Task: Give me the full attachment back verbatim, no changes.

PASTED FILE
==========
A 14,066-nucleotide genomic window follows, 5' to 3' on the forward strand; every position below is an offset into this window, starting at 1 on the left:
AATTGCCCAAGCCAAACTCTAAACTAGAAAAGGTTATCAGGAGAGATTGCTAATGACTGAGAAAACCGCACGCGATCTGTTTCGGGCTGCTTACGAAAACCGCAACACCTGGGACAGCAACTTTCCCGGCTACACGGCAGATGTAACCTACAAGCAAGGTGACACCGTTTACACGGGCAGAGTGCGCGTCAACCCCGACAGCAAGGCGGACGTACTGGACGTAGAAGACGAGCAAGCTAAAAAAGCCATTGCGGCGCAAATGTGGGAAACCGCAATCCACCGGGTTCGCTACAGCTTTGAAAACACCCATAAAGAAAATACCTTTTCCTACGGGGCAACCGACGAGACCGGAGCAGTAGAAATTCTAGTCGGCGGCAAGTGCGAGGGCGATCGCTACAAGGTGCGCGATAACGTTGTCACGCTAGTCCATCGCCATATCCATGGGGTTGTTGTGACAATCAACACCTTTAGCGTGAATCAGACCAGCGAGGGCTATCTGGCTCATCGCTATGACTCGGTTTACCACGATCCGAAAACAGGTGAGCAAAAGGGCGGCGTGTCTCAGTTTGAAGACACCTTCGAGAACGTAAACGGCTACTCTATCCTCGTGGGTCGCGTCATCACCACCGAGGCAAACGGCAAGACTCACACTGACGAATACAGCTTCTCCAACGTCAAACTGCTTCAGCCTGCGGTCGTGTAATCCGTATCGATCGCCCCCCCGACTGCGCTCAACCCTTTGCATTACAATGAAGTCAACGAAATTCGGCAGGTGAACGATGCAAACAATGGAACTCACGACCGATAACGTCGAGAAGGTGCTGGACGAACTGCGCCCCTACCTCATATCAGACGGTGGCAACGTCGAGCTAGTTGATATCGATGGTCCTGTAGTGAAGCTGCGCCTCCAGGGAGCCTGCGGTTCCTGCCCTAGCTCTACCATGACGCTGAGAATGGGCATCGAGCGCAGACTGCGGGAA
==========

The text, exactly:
A 14,066-nucleotide genomic window follows, 5' to 3' on the forward strand; every position below is an offset into this window, starting at 1 on the left:
AATTGCCCAAGCCAAACTCTAAACTAGAAAAGGTTATCAGGAGAGATTGCTAATGACTGAGAAAACCGCACGCGATCTGTTTCGGGCTGCTTACGAAAACCGCAACACCTGGGACAGCAACTTTCCCGGCTACACGGCAGATGTAACCTACAAGCAAGGTGACACCGTTTACACGGGCAGAGTGCGCGTCAACCCCGACAGCAAGGCGGACGTACTGGACGTAGAAGACGAGCAAGCTAAAAAAGCCATTGCGGCGCAAATGTGGGAAACCGCAATCCACCGGGTTCGCTACAGCTTTGAAAACACCCATAAAGAAAATACCTTTTCCTACGGGGCAACCGACGAGACCGGAGCAGTAGAAATTCTAGTCGGCGGCAAGTGCGAGGGCGATCGCTACAAGGTGCGCGATAACGTTGTCACGCTAGTCCATCGCCATATCCATGGGGTTGTTGTGACAATCAACACCTTTAGCGTGAATCAGACCAGCGAGGGCTATCTGGCTCATCGCTATGACTCGGTTTACCACGATCCGAAAACAGGTGAGCAAAAGGGCGGCGTGTCTCAGTTTGAAGACACCTTCGAGAACGTAAACGGCTACTCTATCCTCGTGGGTCGCGTCATCACCACCGAGGCAAACGGCAAGACTCACACTGACGAATACAGCTTCTCCAACGTCAAACTGCTTCAGCCTGCGGTCGTGTAATCCGTATCGATCGCCCCCCCGACTGCGCTCAACCCTTTGCATTACAATGAAGTCAACGAAATTCGGCAGGTGAACGATGCAAACAATGGAACTCACGACCGATAACGTCGAGAAGGTGCTGGACGAACTGCGCCCCTACCTCATATCAGACGGTGGCAACGTCGAGCTAGTTGATATCGATGGTCCTGTAGTGAAGCTGCGCCTCCAGGGAGCCTGCGGTTCCTGCCCTAGCTCTACCATGACGCTGAGAATGGGCATCGAGCGCAGACTGCGGGAA